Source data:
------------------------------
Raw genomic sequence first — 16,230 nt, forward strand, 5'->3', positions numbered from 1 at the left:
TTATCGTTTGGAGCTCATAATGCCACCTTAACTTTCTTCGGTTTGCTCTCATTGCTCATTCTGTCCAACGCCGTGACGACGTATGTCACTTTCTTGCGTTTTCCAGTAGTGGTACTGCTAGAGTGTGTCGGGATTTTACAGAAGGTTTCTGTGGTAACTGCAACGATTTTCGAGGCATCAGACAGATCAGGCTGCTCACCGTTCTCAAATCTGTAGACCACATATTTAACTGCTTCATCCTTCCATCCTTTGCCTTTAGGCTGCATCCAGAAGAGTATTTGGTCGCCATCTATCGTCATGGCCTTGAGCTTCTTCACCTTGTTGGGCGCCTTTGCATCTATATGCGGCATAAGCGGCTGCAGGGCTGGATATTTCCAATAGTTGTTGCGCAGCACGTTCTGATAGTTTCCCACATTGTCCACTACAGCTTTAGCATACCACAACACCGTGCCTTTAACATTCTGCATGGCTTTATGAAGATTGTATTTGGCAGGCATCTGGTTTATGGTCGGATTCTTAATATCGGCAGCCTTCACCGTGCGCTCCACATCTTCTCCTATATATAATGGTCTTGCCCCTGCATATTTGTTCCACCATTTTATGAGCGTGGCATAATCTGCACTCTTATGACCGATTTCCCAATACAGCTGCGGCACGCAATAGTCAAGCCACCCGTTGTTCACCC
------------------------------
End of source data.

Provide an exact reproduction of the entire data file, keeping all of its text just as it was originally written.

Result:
Raw genomic sequence first — 16,230 nt, forward strand, 5'->3', positions numbered from 1 at the left:
TTATCGTTTGGAGCTCATAATGCCACCTTAACTTTCTTCGGTTTGCTCTCATTGCTCATTCTGTCCAACGCCGTGACGACGTATGTCACTTTCTTGCGTTTTCCAGTAGTGGTACTGCTAGAGTGTGTCGGGATTTTACAGAAGGTTTCTGTGGTAACTGCAACGATTTTCGAGGCATCAGACAGATCAGGCTGCTCACCGTTCTCAAATCTGTAGACCACATATTTAACTGCTTCATCCTTCCATCCTTTGCCTTTAGGCTGCATCCAGAAGAGTATTTGGTCGCCATCTATCGTCATGGCCTTGAGCTTCTTCACCTTGTTGGGCGCCTTTGCATCTATATGCGGCATAAGCGGCTGCAGGGCTGGATATTTCCAATAGTTGTTGCGCAGCACGTTCTGATAGTTTCCCACATTGTCCACTACAGCTTTAGCATACCACAACACCGTGCCTTTAACATTCTGCATGGCTTTATGAAGATTGTATTTGGCAGGCATCTGGTTTATGGTCGGATTCTTAATATCGGCAGCCTTCACCGTGCGCTCCACATCTTCTCCTATATATAATGGTCTTGCCCCTGCATATTTGTTCCACCATTTTATGAGCGTGGCATAATCTGCACTCTTATGACCGATTTCCCAATACAGCTGCGGCACGCAATAGTCAAGCCACCCGTTGTTCACCC